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Indonesia: Lawyers Argue for Early Release of JI Leader Abu Bakar Bashir

Arie Firdaus and Ismira Lutfia Tisnadibrata
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Abu Bakar Bashir arrives at District Court in Cilacap, Central Java for a sentence review hearing, Jan. 12, 2016.
Abu Bakar Bashir arrives at District Court in Cilacap, Central Java for a sentence review hearing, Jan. 12, 2016.

Radical Indonesian cleric Abu Bakar Bashir made a rare public appearance at a Central Java Court Tuesday as his legal team argued that his prison sentence for funding a militant training camp be shortened.

Lawyers presented what they said was new evidence that Bashir had raised money for Palestinian victims of violence that had been misused.

“That [receipt] is one of the new pieces of evidence,” Achmad Michdan, a member of Bashir’s legal team, told BenarNews by phone.

The hearing unfolded days after Achmad announced that Bashir had dropped his support for the Islamic State (IS) group.

Bashir – once considered the spiritual head of al-Qaeda’s Southeast Asian affiliate, Jemaah Islamiyah – reportedly pledged allegiance to IS in mid-2014 from Nusakambangan, the prison island where he is serving his sentence.

‘God’s order’

Bashir was sentenced to 15 years in prison in 2011 after being convicted of raising some Rp. 350 million (U.S. $25,215 today) for a militant training camp in Aceh.

A defense witness had also testified in 2011 that Bashir’s group, Jamaah Ansharut Tauhid (JAT), had donated Rp. 300 million to the medical charity MER-C to build a hospital in Gaza, but lawyers did not produce a receipt at the time.

At Tuesday’s hearing, Bashir claimed again that he did not know about the military training in the Jantho Mountains of Aceh in 2010, but learned about it on television news.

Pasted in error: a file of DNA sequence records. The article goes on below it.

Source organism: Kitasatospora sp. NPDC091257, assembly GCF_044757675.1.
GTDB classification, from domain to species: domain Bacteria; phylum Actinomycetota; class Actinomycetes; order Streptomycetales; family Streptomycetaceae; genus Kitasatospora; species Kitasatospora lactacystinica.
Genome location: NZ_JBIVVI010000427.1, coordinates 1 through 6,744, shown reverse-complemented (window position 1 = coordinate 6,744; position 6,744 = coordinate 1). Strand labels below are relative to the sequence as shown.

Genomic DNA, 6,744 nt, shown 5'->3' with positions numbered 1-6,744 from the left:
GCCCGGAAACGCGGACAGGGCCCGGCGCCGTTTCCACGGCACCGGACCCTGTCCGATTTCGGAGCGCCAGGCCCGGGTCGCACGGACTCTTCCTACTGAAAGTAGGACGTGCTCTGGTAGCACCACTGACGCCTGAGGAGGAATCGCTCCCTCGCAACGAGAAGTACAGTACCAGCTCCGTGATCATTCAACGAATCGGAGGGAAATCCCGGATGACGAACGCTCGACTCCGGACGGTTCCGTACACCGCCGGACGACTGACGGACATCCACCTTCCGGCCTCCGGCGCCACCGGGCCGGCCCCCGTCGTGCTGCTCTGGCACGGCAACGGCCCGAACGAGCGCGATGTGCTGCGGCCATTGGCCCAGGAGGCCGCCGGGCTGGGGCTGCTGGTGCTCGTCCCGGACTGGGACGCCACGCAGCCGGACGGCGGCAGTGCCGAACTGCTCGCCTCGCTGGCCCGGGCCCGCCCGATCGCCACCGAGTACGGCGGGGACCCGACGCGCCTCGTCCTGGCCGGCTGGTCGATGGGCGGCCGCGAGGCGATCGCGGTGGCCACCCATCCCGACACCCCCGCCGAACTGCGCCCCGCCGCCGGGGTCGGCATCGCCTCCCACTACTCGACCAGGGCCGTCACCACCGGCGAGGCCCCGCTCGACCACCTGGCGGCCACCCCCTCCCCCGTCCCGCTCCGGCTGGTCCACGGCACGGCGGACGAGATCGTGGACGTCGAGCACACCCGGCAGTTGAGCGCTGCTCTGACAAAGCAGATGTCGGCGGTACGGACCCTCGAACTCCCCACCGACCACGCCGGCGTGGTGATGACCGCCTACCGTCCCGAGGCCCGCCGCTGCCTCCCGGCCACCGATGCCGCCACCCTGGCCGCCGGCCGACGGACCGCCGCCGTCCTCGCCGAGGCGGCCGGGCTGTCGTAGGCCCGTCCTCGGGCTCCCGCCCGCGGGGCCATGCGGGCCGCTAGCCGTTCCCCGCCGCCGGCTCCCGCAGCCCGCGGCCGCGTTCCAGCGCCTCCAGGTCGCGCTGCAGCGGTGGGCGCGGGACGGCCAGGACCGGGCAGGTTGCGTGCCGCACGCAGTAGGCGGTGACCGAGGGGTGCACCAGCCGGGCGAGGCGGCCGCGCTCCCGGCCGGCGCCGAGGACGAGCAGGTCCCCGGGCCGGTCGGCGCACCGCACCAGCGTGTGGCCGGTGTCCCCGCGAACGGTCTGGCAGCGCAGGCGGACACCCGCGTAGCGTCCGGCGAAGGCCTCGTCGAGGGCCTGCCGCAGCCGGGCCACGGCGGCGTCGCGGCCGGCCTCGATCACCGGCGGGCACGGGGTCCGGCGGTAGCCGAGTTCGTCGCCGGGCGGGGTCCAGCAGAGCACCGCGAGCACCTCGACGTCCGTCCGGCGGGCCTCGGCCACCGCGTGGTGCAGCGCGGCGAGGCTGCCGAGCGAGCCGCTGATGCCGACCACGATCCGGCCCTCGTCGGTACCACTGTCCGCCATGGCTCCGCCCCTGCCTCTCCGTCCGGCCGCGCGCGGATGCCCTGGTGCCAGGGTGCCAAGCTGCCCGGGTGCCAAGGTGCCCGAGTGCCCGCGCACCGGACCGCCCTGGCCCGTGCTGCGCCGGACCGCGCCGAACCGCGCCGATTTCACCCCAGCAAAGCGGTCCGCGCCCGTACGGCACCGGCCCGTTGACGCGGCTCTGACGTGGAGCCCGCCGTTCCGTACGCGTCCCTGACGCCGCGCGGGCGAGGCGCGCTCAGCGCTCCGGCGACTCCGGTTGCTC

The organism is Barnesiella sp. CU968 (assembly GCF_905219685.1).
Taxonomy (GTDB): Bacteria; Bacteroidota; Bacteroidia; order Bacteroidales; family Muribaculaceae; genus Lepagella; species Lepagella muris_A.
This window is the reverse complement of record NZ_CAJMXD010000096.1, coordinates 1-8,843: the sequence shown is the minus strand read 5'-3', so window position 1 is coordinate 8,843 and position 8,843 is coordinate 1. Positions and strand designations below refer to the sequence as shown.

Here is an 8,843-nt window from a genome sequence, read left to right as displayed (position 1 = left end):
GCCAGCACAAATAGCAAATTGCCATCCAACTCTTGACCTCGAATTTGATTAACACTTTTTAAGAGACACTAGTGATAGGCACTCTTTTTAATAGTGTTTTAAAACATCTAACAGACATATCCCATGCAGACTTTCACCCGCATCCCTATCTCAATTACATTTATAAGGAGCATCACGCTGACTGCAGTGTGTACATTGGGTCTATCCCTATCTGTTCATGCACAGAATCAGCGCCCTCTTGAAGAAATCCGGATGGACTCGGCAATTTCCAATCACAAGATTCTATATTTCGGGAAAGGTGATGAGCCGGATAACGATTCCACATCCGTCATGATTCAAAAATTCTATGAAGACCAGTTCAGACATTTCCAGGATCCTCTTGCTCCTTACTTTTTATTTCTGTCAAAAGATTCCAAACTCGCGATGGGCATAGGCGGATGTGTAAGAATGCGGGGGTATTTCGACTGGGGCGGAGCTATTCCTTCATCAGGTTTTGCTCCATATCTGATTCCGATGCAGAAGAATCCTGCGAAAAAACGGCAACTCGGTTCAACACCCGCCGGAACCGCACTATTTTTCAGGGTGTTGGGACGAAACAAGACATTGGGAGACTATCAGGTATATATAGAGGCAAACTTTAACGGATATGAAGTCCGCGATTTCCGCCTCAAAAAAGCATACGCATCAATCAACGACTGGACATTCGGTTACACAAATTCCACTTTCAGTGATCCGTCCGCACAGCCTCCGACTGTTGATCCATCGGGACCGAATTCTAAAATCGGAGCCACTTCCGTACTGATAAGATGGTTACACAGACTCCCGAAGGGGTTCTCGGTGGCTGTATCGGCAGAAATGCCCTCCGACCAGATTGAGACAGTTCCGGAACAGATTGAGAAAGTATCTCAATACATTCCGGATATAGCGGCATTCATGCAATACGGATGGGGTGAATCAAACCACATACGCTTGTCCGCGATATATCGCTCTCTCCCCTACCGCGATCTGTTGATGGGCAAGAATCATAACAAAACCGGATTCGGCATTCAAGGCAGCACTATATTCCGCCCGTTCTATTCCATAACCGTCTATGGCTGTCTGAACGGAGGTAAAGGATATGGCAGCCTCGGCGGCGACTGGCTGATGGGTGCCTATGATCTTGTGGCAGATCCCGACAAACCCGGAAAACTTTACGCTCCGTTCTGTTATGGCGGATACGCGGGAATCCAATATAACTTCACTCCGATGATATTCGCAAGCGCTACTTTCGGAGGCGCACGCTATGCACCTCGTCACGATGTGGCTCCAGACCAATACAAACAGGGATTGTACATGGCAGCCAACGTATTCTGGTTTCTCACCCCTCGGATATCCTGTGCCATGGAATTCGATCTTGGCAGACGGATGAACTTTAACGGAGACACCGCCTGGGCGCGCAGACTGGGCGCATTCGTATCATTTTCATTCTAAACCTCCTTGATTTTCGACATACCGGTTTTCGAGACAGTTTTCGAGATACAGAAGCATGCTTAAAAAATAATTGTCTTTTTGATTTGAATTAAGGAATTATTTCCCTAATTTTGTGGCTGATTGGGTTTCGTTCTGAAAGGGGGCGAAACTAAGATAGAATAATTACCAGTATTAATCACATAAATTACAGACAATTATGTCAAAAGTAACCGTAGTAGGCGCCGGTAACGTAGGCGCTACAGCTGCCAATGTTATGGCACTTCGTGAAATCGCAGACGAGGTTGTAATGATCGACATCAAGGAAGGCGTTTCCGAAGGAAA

But the frail 77-year-old appeared to undermine his case by defending the training camp in a “fiery tirade” in the courtroom, according to Agence France-Presse.

“The physical and weapons’ training in Aceh were aimed at defending Islam and Muslims in Indonesia and overseas, and were an obligation Muslims must fulfil because it is God’s order,” AFP quoted Bashir as saying.

Hundreds of white-clad supporters crowded the venue, at times shouting “God is Great” according to AFP.

Tuesday’s hearing took place under tight security with a combined police and military force of 1,164 on hand, Cilacap regional police spokesman Adriyanto told BenarNews.

Afterward, Bashir was whisked back to Nusakambangan under armed guard.

The sentence review process, expected to take three or four sessions, is scheduled to resume Jan. 26.

‘Who created IS?’

Bashir withdrew his support for IS after deciding information he was receiving about it could not be trusted, Achmad Michdan told BenarNews on Saturday.

Achmad claimed that he himself had investigated the matter during a trip to Turkey and learned that the armed group was created by western countries.

“All this time, in prison, what kind of information could he get about IS? I myself went to Turkey, studied about IS, met with scholars and activists in Syria and Turkey; even they have questions about IS. I told Bashir about this,” Achmad told BenarNews Saturday.

“If someone asks about IS, he will answer back, who created IS?” he said of Bashir.

Sri Yunanto, a staff expert at Indonesia’s National Counterterrorism Agency (BNPT), questioned whether Bashir had really withdrawn support for IS, since the assertion came from his lawyer.

“That statement needs to come from Bashir himself,” Yunanto told BenarNews.

Even if true, it is not likely to change minds in Indonesia, because most IS sympathizers are not Bashir followers, he said.

In a discussion about IS in Jakarta in December, BNPT head Saud Usman Nasution gave two different figures for the number of Indonesians who have gone to Syria and Iraq. Intelligence data says 800, whereas police have a tally of 384, he said.

“More than 169 have already come home from Turkey. Some did not enter Syria, some did and finally returned to Indonesia because they found conditions there not as good as the propaganda says,” Saud said.

Fifty-three Indonesians have died in the Middle East, among them four suicide bombers, he said.

“We don’t know for sure how many people have gone there,” he admitted.

Officials have not given a figure for how many IS supporters or members have been arrested in the sprawling, decentralized country.

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